Clinical Pharmacology of cholinergic receptor agonists: Ach
- Receptor: M,N
- Cholinesterase sens: Yes
- Clinical Use: Intraocular use for miosis during surgery (eye drop)
Clinical Pharmacology of cholinergic receptor agonists: Carbachol
- Receptor: (M,N)
- Cholinesterase sens: No
- Clinical Use: Intraocular use for miosis during surgery. (carbomoyl group makes less sensitive),Glaucoma
Clinical Pharmacology of cholinergic receptor agonists: Pilocarpine
- Receptor: M
- Cholinesterase: No
- Clinical Use: Gluacoma
Clinical Pharmacology of cholinergic receptor agonists: Bethanechol
- Receptor: M
- Cholinesterase Sens: No
- Clinical Use: Urinary retention, post-operative ileus (oral use) muscaranic selective Carbomoyl/Bmethyl
*Post Operative Ileus: Intestine does not want to contract. Want to jump start. Most used intraocular not oral less affect more side effect.
Why are antimuscarinic drugs contraindicated in glaucoma?
Because will clock cilliary muscle contraction preventing the opening of the canal of schlemm draining so cannot decrease intraocular pressure.
Types of Cholinesterases
- -located in synapse
- - substrate selectivity (ach)
- Plasma Cholinesterase
- -Located in plasm (non-neural)
- -Substrate selectivity:
- -ACH, Succinycholine, Local Anesthetics (the half with esters not amines)
- -Any ester containing substrate
Characteristics of hydrolysis by AChE
- Esteratic site
- -Lots of action
- -comprised of triad (Glu, His, Ser)
- -Glu and His activate serine (leads to it acting nucleophilic)
- -Wants to interact with ester
- Anionic Site
- -But no (-charge)
- -comprised of Phe and Trp (two aromatic aa)
- - + charge of achetyl choline N(Ch3)3 interacts with aromatics --> Pi=cation interaction
Steps of AChE
- 1)Interaction with Esteratic Site Anionic site and Ach
- 2)Acetate transferred to the Ser
- 3)Choline then leaves from catalytic site
- 4)Water comes in and hydrolysis of acetate from Ser occurs
- 5)Acetate leaves (Rejuvenates cycle)
Effect of an inhibited AChE
- longer duration of action for Ach
- indirect acting parasympathomimetic
- Do not directly activate musc/nic
- Allows build up of Ach which then activates receptors due to Ach build up in synapse.
Characteristics of AChE inhibitors
- -Tetraalkylammounium (multialkyl)
- -Simplest structures
- -Bind to anionic site and block ACh binding
Relative potency of differing AChe Inhibitors
- 1)CH3 1.0
- 2)C2H5 5.0
- 3)C3H7 100
- 4)C4H9 50
Characteristics of Edrophonium
- -Quaternary ammonium alcohol
- -Simplest structures
- -Bind to anionic site and block ACh binding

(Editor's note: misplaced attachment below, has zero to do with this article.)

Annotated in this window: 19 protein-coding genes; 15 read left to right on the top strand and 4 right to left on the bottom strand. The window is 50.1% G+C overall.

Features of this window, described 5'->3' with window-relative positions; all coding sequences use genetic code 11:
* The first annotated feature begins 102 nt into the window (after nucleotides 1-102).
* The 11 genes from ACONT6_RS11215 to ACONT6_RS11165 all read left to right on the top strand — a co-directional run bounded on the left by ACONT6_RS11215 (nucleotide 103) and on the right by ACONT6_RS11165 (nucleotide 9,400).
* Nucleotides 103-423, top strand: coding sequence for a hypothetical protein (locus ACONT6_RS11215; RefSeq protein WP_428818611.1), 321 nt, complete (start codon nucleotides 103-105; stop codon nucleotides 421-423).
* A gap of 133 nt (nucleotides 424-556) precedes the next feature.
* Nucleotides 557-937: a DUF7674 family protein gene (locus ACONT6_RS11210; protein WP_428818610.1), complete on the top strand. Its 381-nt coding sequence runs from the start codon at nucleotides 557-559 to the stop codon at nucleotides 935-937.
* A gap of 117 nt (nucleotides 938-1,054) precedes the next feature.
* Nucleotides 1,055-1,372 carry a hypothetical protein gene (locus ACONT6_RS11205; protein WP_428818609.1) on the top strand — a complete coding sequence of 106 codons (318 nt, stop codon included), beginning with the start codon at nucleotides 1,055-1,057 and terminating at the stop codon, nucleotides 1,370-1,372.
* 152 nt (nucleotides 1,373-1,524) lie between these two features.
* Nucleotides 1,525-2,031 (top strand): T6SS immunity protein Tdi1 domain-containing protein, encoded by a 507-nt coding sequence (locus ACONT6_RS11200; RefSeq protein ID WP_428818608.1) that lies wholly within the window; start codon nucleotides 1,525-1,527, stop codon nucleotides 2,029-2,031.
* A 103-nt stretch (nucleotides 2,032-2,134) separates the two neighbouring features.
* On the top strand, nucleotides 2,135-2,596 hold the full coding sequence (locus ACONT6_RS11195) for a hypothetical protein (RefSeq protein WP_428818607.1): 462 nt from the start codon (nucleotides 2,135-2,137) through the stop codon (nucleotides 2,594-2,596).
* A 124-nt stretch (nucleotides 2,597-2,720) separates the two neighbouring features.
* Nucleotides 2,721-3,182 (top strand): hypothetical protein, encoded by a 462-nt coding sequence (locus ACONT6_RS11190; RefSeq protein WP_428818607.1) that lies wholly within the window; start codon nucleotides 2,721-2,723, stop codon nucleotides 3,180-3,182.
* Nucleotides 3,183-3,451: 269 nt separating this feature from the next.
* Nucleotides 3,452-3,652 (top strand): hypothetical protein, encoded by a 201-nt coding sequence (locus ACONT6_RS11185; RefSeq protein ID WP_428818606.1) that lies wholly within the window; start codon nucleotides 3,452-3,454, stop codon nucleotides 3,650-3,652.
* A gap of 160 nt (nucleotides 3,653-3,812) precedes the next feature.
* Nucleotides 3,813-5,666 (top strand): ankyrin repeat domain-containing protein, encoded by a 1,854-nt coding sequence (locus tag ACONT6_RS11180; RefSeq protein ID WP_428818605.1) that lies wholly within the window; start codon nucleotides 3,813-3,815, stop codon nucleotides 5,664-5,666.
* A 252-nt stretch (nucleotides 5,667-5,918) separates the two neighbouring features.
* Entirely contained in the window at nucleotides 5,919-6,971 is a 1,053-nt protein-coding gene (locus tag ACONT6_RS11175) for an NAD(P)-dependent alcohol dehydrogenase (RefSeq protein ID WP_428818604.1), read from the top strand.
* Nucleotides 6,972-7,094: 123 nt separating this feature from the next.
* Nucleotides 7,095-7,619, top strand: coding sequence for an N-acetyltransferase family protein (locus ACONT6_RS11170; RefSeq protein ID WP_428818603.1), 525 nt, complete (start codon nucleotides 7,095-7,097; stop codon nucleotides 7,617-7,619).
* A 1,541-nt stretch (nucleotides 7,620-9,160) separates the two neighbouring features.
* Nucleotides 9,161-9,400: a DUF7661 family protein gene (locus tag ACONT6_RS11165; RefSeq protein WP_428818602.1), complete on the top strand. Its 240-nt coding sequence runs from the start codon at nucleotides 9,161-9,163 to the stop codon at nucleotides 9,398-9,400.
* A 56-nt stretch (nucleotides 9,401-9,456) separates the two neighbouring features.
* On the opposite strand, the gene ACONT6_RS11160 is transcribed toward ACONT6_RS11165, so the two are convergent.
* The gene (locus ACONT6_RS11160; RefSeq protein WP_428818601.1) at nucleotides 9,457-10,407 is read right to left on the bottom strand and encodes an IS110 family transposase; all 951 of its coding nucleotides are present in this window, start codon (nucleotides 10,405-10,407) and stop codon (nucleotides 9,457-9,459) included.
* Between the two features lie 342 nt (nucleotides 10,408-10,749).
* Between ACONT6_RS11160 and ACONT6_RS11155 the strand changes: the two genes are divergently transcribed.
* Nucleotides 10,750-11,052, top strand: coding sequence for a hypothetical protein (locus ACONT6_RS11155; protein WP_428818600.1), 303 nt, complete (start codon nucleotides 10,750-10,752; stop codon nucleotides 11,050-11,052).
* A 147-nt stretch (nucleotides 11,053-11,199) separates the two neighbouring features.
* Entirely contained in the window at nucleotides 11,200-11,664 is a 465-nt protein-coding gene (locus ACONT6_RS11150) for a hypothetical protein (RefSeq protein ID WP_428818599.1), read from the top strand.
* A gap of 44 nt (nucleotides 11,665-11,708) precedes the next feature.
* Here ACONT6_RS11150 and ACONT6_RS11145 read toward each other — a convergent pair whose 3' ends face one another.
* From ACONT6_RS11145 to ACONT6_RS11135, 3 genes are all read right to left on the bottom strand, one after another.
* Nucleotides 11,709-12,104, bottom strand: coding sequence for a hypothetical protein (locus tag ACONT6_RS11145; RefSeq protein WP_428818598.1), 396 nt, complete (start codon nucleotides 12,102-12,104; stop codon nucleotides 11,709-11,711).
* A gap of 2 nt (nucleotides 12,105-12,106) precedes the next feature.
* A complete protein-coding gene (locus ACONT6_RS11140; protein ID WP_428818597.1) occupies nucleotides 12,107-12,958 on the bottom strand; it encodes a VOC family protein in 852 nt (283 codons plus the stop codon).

- *diagnostic agent in myasthenia gravis (neuromuscular/degenerative disease)
- Skeletal CHolinergic break down.
- If Build up Ach levels can help bring function back.
Characteristics of Acetylcholinesterase inhbitors: carbamates
- Neostigmine, Pyridostigmine, physostigmine
- -Quaternary or tertiary ammonium groups
- -Covalent modification to AChE on serine
- -used in eye drops to treat glaucoma, myasthenthia gravis/ altheizmers
- Cross blood brain barrier
- -least absorption
- -increase SE profile
Characteristics of inhibition of AChE by Neostigmine
- 1) Glu and His activate Ser as nucleophile (this makes up the Esteratic site)
- 2)Esteratic site attacks carbomoyl group
- 3)Carbomyl group is transferred to serine.
- 4) Leaves free OH on drug
- 5) Carbamylation
- -presense of group resistant to hydrolysis (10^7 x slower then acetate hydrolysis)
- -Ties up enzyme prevents Ach from coming and interacting with enzyme (hydrolyzing)
- -inhibits enzyme due to slow hydrolysis not irreversible antagonism
- -Do not have to tie up long to cause pronounced impact on function
- 6) Hydrolyzed drug leaves catalytic site.
Characteristics of acetylcholinesterase inhibitor: Organophosphates
- -Isofluorophosphate; DFP, Echothiophate
- -Organophosphate (very strong electrophile; when serine activated becomes nucleophile want to get together. Draws phosphate to serine.
- -Covalent modification to AChE
- -Longer acting
- Used in the treatment of Glaucoma
Characteristics of AChE Inhibitor: Organophosphates (Nerve Gas)
- -Sarin, Soman
- -Nerve Gases (chemical warfare)
- -Covalent modification to AChE
- -Very lipophilic
- -absorbed through the skin
- -distribute across body.
Characteristics of AChE Inhibitors Oganophosphates (Insecticides)
- -Malathion, Diazinon
- -Insecticides (in insects actually activates compounds)
- -Covalent modification to AChE
- -Rapidly inactivated in mammals
Biotransformation of insecticides
- Malathion --> (cyt p450 insects) --> malaoxon Oxidize sulfur--> Active substance